Farmhouse in Upper Austria Gustav Klimt Buy Art Prints Now
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Tom Gurney BSc (Hons) is an art history expert with over 20 years experience
Published on June 19, 2020 / Updated on October 14, 2023
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The Farm House in Upper Austria by Gustav Klimt (1911) brings the viewer to be placed in the eyesight of the artists, viewing the environment through the painter's eyes.

Differentiating from Klimt's other work in his technique in illustrating buildings, the painting depicts an incredible detail oriented rendition of the farmhouse, with a new array of design showcasing a meticulous attention to article within the composition of the structure.

The style of the painting carries a similar technique to prominent artist, Vincent Van Gogh, from its linear techniques that showcase the flatness of the painting, to the brushwork within the canopy of the painting, which brings a deeper meaning to the work. Gustav Klimt had studied the artist's work, incorporating a similar minor brush stroke throughout his work.

The painting, Farm House in Upper Austria, carries the similar garden countryside theme as the artist's other works, including Farm Garden with Sunflowers (1913), Country House on Attersee (1901), Church in Unterach Attersee (1901), and Attersee (1900). This style occurred as Klimt began spending his summers in the countryside of Austria away from the city, absorbing the nature and transforming it into his paintings.

As Klimt had encountered a period of praise for his bronzed gold phase, he had ventured off into the natural phase, yet while still incorporating his beloved style of mosaic arts in the strategic structure of leaves and flowers.

Farm House in Upper Austria illustrates the detailed light blue-grey farmhouse, through an array of detail encompassing an impressionism feel. The floor of the meadow remains to be structured in the painter's traditional style, using vertical brush strokes to display the growth of the grass, alongside elongating the canvas so the viewer is not stuck with a flattened surface.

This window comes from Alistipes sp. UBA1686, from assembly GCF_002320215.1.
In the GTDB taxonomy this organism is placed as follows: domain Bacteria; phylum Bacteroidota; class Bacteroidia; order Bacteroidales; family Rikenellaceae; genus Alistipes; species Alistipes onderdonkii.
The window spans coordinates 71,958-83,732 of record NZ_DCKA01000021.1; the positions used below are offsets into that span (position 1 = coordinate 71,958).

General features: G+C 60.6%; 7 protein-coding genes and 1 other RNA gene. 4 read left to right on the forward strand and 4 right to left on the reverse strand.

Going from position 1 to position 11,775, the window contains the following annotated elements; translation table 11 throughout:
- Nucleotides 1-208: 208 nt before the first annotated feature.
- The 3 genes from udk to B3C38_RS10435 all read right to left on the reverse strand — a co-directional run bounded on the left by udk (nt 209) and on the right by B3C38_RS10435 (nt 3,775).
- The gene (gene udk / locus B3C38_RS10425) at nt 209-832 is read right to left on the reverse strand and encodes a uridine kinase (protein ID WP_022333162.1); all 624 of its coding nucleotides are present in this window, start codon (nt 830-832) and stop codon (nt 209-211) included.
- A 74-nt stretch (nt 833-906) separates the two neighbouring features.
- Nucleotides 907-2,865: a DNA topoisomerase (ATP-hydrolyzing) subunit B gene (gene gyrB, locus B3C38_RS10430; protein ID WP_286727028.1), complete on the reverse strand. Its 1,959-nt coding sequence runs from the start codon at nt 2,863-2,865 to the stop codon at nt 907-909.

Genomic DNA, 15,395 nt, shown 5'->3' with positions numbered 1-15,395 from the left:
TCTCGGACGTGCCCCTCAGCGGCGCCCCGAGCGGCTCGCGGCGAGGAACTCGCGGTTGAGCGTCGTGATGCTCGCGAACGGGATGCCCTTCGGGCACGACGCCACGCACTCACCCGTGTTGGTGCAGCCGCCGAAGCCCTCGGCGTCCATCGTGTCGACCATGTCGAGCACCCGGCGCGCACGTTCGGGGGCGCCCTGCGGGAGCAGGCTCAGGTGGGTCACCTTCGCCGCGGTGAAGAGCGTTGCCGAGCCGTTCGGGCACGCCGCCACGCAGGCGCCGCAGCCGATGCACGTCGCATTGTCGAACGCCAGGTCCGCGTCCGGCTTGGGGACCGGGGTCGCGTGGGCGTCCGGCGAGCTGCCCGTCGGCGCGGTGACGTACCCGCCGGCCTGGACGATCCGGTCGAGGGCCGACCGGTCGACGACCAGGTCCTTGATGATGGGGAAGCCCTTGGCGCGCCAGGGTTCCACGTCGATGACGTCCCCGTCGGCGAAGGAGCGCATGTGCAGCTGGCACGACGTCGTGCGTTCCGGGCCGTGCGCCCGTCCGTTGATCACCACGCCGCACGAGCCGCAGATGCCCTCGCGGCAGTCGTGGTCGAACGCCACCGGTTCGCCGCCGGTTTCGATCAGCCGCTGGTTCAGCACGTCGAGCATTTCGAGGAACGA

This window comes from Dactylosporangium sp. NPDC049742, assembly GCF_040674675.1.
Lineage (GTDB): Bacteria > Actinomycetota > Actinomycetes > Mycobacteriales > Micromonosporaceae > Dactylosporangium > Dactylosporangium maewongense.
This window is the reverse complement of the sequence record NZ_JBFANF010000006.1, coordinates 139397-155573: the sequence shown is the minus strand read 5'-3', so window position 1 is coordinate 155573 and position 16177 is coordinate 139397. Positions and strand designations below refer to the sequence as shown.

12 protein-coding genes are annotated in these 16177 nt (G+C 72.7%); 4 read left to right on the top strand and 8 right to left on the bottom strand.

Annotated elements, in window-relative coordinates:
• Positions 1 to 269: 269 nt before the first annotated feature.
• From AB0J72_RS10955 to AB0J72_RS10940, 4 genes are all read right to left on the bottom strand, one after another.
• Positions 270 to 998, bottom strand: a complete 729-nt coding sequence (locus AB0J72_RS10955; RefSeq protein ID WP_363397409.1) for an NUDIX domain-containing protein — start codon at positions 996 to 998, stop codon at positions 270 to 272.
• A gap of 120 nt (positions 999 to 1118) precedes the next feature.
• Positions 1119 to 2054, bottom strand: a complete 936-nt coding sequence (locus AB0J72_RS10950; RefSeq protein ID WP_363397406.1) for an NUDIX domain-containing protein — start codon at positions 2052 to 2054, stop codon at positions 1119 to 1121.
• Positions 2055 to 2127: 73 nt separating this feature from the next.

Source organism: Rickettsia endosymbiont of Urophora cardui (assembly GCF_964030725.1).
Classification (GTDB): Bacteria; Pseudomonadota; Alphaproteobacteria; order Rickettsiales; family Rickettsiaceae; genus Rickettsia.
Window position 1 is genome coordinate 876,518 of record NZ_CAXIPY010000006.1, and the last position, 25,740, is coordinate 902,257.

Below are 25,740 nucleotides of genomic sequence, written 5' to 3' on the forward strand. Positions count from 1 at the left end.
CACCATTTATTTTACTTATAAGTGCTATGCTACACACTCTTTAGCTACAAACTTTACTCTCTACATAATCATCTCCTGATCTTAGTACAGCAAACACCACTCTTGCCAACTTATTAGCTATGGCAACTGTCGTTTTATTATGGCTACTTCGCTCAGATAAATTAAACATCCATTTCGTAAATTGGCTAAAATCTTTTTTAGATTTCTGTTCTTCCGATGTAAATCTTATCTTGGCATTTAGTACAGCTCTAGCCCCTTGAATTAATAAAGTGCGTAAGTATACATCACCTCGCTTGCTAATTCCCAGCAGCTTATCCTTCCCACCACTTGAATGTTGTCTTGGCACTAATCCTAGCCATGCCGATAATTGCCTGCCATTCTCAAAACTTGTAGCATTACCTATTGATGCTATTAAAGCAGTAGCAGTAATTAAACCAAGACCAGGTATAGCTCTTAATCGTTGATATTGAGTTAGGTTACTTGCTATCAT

The soft pattern of small colourful flowers carries elements from Klimt's gold phase, as the mosaic style still fills the meadow. Similarly the canopy of the painting depends through dark shades of green and turquoise-blue, creating a deeper texture. Art critics state that the canopy of the trees illustrates an allegory of the trees, forcing the individual to view the leaves in a deeper darker meaning. The piece engulfs the viewer with an array of thought, wondering what the deeper meaning within the painting is.

As well, the viewer wonder's whether Klimt was present during the painting of the piece, as an exact representation of how the farmhouse met his eyes.

The bark of the tree seems to continue with the artist's classic amazement for birch trees, as the bark remains to carry a darker colour. Alight brush strokes in a mixture of white and yellow are used along the truck of the tree to highlight it in relation to the dark contours of the tree. Farm House in Upper Austria is painted in dark cool colours, bringing to life the artists transition into an impressionism style, yet steering away from modernism.